Improve your health by learning

Diabetes- Nutrition

Diabetes Blog

Diabetes

Wellness- Sample Eating Plans

< Go back

Healthy Eating for Diabetes

Nina Ghamrawi, MS, RD, CDE
October 25, 2022
4

Eating healthy seems quite intuitive. But when you start reading and asking questions, it's not so simple. What raises glucose? What are ‘Diabetic’ foods? What should I avoid? Let’s answer these questions, and give you solutions!

Food Groups Effects on Glucose Healthy Food Sources Not Healthy Food Choices
Carbohydrates ⇧Glucose Legumes: Beans, lentils, peas
Grains: Farro, buckwheat, quinoa, oats, barley, rye, whole grain pasta
Starchy Vegetables & fruits: Potatoes, corn, beets, all sweet fruits, honminy, winter squash
Some dairy: cow’s milk, oat milk, rice milk, soy milk, yogurt.
Many processed foods: Chips, cookies, donuts, cakes, fried foods
Proteins* ⇩ Slows glucose absorption
⇧Glucose
Seafood: Salmon, tuna, halibut, oysters
See Nuts and Seeds below
Low-fat proteins: chicken breast, 90% lean beef, turkey, bison, eggs, low-fat cheese
High fat meats, marbled meats
Bacon (Canadian bacon is lower fat)
Cheese
Fats** ⇩ Slows glucose absorption Nuts and seeds: sunflower, corn, soybean oils, flax seeds, walnuts, hemp, and chia seeds, almonds, peanuts, peanut butter, hazelnuts, pecans, pumpkin and sesame seeds
Other Fats: olives, olive oil, avocados, avocado oil,
Animal fats: Butter, lard, cheese, cow’s milk, cream
Plant fats: Coconut oil, chocolate, palm oil, most processed foods
Low-calorie foods No change, or slight glucose rise Vegetables: Kale, Broccoli, Brussels sprouts, cabbage, cauliflower, celery, tomatoes, carrots, all leafy greens Fried versions

There are no foods specifically for people with Diabetes. The big picture is that we should be eating mostly low-fat, natural, high fiber, plant-based foods (both for people with Diabetes, and those seeking to prevent it).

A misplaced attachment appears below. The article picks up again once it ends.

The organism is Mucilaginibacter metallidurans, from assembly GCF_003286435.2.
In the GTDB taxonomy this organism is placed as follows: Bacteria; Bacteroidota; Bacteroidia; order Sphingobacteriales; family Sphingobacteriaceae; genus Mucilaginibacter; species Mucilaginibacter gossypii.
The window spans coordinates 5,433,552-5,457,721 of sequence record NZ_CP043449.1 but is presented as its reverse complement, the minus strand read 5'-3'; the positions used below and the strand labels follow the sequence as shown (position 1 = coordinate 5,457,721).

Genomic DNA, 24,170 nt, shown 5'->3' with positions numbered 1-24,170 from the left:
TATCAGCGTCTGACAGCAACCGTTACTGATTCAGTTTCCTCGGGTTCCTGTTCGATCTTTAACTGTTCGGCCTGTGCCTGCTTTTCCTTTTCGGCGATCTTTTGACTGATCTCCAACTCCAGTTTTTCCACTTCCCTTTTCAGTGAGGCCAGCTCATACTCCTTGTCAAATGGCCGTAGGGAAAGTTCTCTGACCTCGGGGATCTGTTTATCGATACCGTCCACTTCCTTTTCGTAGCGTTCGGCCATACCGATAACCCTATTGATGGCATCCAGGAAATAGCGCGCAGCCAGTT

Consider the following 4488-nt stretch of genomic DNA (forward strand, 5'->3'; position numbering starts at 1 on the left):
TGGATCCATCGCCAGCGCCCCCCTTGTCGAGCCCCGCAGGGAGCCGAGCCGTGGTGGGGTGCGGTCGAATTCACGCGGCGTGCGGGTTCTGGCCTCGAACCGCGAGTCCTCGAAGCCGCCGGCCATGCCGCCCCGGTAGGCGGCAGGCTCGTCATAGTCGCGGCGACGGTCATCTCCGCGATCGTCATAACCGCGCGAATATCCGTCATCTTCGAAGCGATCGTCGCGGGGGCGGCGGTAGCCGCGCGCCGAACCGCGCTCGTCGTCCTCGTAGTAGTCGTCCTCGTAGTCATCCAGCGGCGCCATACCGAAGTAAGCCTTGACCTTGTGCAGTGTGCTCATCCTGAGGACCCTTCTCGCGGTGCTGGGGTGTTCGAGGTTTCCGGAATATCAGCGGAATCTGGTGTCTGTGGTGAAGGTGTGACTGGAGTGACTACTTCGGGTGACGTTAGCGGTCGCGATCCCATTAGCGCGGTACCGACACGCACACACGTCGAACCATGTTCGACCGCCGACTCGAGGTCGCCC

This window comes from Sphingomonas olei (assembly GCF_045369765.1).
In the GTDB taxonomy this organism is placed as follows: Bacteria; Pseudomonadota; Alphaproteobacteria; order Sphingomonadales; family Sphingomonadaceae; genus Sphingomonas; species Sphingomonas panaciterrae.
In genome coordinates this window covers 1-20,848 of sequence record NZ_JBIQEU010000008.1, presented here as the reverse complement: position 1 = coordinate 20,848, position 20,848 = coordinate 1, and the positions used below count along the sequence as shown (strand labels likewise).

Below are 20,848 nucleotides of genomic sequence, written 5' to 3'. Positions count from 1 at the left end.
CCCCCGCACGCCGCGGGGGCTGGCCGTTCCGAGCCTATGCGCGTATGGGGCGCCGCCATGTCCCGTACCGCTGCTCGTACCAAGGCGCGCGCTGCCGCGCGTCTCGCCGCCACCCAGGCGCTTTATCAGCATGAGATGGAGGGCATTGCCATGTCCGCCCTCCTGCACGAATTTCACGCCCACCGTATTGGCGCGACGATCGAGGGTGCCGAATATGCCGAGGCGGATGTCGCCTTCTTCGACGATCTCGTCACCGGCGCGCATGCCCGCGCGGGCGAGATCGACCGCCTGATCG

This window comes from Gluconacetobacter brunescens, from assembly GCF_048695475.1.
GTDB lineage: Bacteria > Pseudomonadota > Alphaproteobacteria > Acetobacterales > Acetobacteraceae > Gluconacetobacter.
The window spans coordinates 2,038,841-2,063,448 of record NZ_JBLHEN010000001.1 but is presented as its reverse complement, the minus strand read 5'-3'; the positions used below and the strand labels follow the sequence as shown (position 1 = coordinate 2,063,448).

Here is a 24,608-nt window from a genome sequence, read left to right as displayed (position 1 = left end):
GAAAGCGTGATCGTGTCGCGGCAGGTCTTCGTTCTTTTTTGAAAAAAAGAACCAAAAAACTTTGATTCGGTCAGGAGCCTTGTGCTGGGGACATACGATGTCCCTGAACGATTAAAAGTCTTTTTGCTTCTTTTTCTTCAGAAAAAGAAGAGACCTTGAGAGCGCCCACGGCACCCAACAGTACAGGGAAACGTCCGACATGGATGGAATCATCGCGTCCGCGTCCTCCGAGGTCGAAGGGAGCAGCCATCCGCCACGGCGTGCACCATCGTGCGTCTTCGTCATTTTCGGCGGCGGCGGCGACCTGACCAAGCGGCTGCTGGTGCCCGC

A meal high in saturated fat, together with carbohydrates will make glucose take longer to rise, but more stubborn to fall back down to normal. This will result in glucose staying high for even 4-8 hours after a high fat meal.**

Proteins in a meal may also slow glucose absorption slightly depending on their fat content, so make healthy choices! Individuals using insulin may notice that protein also raises glucose. This is typically only noticeable and crucial for those taking insulin.*

If putting all this together seems confusing, don’t worry, we understand. Your UnifiedCare Dietitians put together a sample menu just for that reason.

Sample Diabetes Friendly Meal Plan

Breakfast (35g carbohydrate (6g fiber), 14g protein, 9g total fat)

  • 1/4 cup dry oats
  • 2 tablespoons natural almond butter (no salt, sugar, or oils added)
  • 1/2 cup fresh sliced strawberries
  • 1/4 tsp orange zest (optional)
  • 1 cup fat-free milk
  • Decaffeinated coffee

Morning Snack (15g carbohydrate (5g fiber), 3g protein, 6g total fat)

  • 10 grapes
  • 8 walnut halves

Lunch (37g total Carbohydrate (13g fiber), 32g protein, 15g total fat)

Spinach salad containing:

  • 2 cups of fresh spinach leaves
  • 1/2 cup berries
  • 1/3 cup chia, hemp seeds, and slivered almonds
  • 1/2 cup cooked farro, quinoa, black beans, or other whole grain
  • 4oz roasted chicken breast
  • 2 tablespoons balsamic or red wine vinaigrette

Dinner (45g total Carbohydrate (9g fiber), 28g protein, 12g total fat)

  • Herb-crusted baked cod, 3 ounces cooked (about 4 ounces raw)
  • 2/3 cup brown rice pilaf with vegetables
  • 1/2 cup fresh green beans, steamed
  • 1/2 corn cob
  • 2 teaspoons olive oil for cooking
  • Herbal iced tea

Evening Snack (15g Carbohydrate (3g fiber), 3g protein, 6g total fat)

  • 1/8 avocado on
  • 1 whole wheat toast

A
A